The implements have a shroud locking ring 9 into which the cylindrical shroud 61 is fully received. The sub-assembly 4 is locked into position by two fasteners (not illustrated) which pass through a corresponding pair of hooked spines 62 (only one of which is illustrated in FIGS. 4-5). These features not only clamp the shroud locking ring 9 to produce a strong clamping effect around the diameter of the shroud 61, but also provide a substantially fail safe anchoring system for the sub-assembly 4 since these fasteners prevent the sub-assembly 4 from being withdrawn from, or rotating relative to, the shroud locking ring 9.

The housing 41 is provided with a hollow cylindrical shroud 61, which contains the clutch 40, and which is the same size as the clutch shroud (not illustrated) which is provided on the internal combustion engine unit 7.

A conventional Bowden cable 56 for the conventional throttle trigger control (not illustrated) of the internal combustion engine unit 7, and which incorporates a safety lock, is used to connect to a switch actuator 57 which operates an electric switch 58. This is the on/off switch for the motor 44. An electric cable 59 and fasteners 60 complete the arrangement. Thus the sub-assembly 4 is completely self contained and does not required an external electric switch mechanism (such as is usually provided as part of a different handle system on electrically powered implements having extended handles).

It will be apparent to those skilled in the art, that if the electric motor 44 is an induction motor rather than a universal motor, then the first toothed wheel would be larger than the second toothed wheel in order for the belt drive gearing to provide the necessary speed increase for the electric motor sub-assembly 4 to again emulate the speed of the conventional gasoline internal combustion engine unit 7. That is, the first and second toothed wheels 46 and 49 are notionally reversed.

A significant advantage of the above described arrangement is that the production line for the edger 1, trimmer 2, or cultivator 3 (or other implements not illustrated) can remain unchanged and a decision can be made in the course of production as to which power plant is to be provided for the final implement. If an internal combustion engine unit 7 is required, then this is connected to any frame 6. However, if an electric motor is required, then the electric motor sub-assembly 4 is connected to that frame 6 instead. Thus any frame 6 can receive either power plant. As a consequence, production can be rapidly shifted from one type of power plant to another and without interfering with the remainder of the production line, or the remainder of any implement (ie other than the power plant).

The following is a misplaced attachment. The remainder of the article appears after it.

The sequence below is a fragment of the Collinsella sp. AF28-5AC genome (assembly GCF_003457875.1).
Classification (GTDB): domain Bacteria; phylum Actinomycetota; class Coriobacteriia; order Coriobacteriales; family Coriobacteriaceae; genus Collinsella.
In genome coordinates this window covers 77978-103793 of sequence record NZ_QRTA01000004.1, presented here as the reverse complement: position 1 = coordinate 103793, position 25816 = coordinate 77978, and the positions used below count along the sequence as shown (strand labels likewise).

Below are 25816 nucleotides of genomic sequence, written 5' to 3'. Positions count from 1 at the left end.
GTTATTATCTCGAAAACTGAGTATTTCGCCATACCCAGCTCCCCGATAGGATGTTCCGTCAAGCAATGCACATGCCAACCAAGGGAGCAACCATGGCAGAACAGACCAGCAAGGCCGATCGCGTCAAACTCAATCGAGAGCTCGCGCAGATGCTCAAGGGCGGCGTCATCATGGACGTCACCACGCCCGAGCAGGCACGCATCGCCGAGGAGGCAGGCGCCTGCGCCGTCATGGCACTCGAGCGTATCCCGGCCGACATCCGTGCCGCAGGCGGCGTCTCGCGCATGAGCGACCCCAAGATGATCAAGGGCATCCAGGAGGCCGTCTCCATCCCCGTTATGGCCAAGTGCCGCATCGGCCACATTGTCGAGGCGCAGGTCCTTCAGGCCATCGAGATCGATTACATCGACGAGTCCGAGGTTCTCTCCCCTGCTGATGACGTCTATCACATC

Similarly, operators who use these implements can change the power plant to suit the circumstances of use. For example, where no electric power is available the internal combustion engine unit 7 can be used, and in closely built neighbourhoods the electric motor sub-assembly 4 can be simply installed to reduce noise pollution. Thus a tradesman with two power plants and a single frame 6 effectively has two differently powered machines.

The foregoing describes only one embodiment of the present invention and modifications, obvious to those skilled in the garden implements arts, can be made thereto without departing from the scope of the present invention. For example, it will be understood that for a hedger having oscillating blades, the rotatable member mounted on the frame 6 is the rotary drive for the oscillating blades. Similarly, the gear train formed by belt 54 and wheels 46, 49 can be substituted by a belt and two pulleys, or by a gear box.

The term “comprising” (and its grammatical variations) as used herein is used in the inclusive sense of “including” or “having” and not in the exclusive sense of “consisting only of”.